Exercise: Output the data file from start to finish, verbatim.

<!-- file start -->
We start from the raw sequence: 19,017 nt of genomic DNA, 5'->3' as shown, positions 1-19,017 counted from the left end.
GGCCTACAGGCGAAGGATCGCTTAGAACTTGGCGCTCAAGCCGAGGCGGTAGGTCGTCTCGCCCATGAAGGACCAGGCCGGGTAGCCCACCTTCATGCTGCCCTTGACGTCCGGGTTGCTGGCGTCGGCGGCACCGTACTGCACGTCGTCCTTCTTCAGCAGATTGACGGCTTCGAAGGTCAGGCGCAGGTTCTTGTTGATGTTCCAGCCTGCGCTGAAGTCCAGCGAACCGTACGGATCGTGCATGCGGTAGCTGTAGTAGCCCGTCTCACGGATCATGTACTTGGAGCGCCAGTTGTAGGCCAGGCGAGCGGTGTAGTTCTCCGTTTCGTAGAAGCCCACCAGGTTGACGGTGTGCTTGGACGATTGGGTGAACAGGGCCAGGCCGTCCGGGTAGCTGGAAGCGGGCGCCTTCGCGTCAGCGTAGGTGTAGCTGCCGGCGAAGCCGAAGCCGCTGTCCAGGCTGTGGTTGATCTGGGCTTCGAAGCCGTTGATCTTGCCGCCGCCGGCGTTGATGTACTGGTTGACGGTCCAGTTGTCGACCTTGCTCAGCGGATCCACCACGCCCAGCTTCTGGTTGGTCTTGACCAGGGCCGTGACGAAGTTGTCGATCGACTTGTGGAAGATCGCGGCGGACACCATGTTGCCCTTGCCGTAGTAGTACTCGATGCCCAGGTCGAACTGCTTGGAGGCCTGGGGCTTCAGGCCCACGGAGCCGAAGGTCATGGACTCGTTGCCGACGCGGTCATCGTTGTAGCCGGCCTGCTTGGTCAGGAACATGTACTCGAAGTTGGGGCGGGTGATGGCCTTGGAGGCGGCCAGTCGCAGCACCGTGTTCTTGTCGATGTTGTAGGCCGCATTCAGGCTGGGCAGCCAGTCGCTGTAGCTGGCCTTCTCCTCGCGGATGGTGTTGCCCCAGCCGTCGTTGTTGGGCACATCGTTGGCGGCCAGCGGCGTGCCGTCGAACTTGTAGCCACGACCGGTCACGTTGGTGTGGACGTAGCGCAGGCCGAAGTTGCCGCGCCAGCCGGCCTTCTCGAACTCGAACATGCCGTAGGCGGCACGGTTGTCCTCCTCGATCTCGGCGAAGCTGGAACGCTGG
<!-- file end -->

We start from the raw sequence: 19,017 nt of genomic DNA, 5'->3' as shown, positions 1-19,017 counted from the left end.
GGCCTACAGGCGAAGGATCGCTTAGAACTTGGCGCTCAAGCCGAGGCGGTAGGTCGTCTCGCCCATGAAGGACCAGGCCGGGTAGCCCACCTTCATGCTGCCCTTGACGTCCGGGTTGCTGGCGTCGGCGGCACCGTACTGCACGTCGTCCTTCTTCAGCAGATTGACGGCTTCGAAGGTCAGGCGCAGGTTCTTGTTGATGTTCCAGCCTGCGCTGAAGTCCAGCGAACCGTACGGATCGTGCATGCGGTAGCTGTAGTAGCCCGTCTCACGGATCATGTACTTGGAGCGCCAGTTGTAGGCCAGGCGAGCGGTGTAGTTCTCCGTTTCGTAGAAGCCCACCAGGTTGACGGTGTGCTTGGACGATTGGGTGAACAGGGCCAGGCCGTCCGGGTAGCTGGAAGCGGGCGCCTTCGCGTCAGCGTAGGTGTAGCTGCCGGCGAAGCCGAAGCCGCTGTCCAGGCTGTGGTTGATCTGGGCTTCGAAGCCGTTGATCTTGCCGCCGCCGGCGTTGATGTACTGGTTGACGGTCCAGTTGTCGACCTTGCTCAGCGGATCCACCACGCCCAGCTTCTGGTTGGTCTTGACCAGGGCCGTGACGAAGTTGTCGATCGACTTGTGGAAGATCGCGGCGGACACCATGTTGCCCTTGCCGTAGTAGTACTCGATGCCCAGGTCGAACTGCTTGGAGGCCTGGGGCTTCAGGCCCACGGAGCCGAAGGTCATGGACTCGTTGCCGACGCGGTCATCGTTGTAGCCGGCCTGCTTGGTCAGGAACATGTACTCGAAGTTGGGGCGGGTGATGGCCTTGGAGGCGGCCAGTCGCAGCACCGTGTTCTTGTCGATGTTGTAGGCCGCATTCAGGCTGGGCAGCCAGTCGCTGTAGCTGGCCTTCTCCTCGCGGATGGTGTTGCCCCAGCCGTCGTTGTTGGGCACATCGTTGGCGGCCAGCGGCGTGCCGTCGAACTTGTAGCCACGACCGGTCACGTTGGTGTGGACGTAGCGCAGGCCGAAGTTGCCGCGCCAGCCGGCCTTCTCGAACTCGAACATGCCGTAGGCGGCACGGTTGTCCTCCTCGATCTCGGCGAAGCTGGAACGCTGG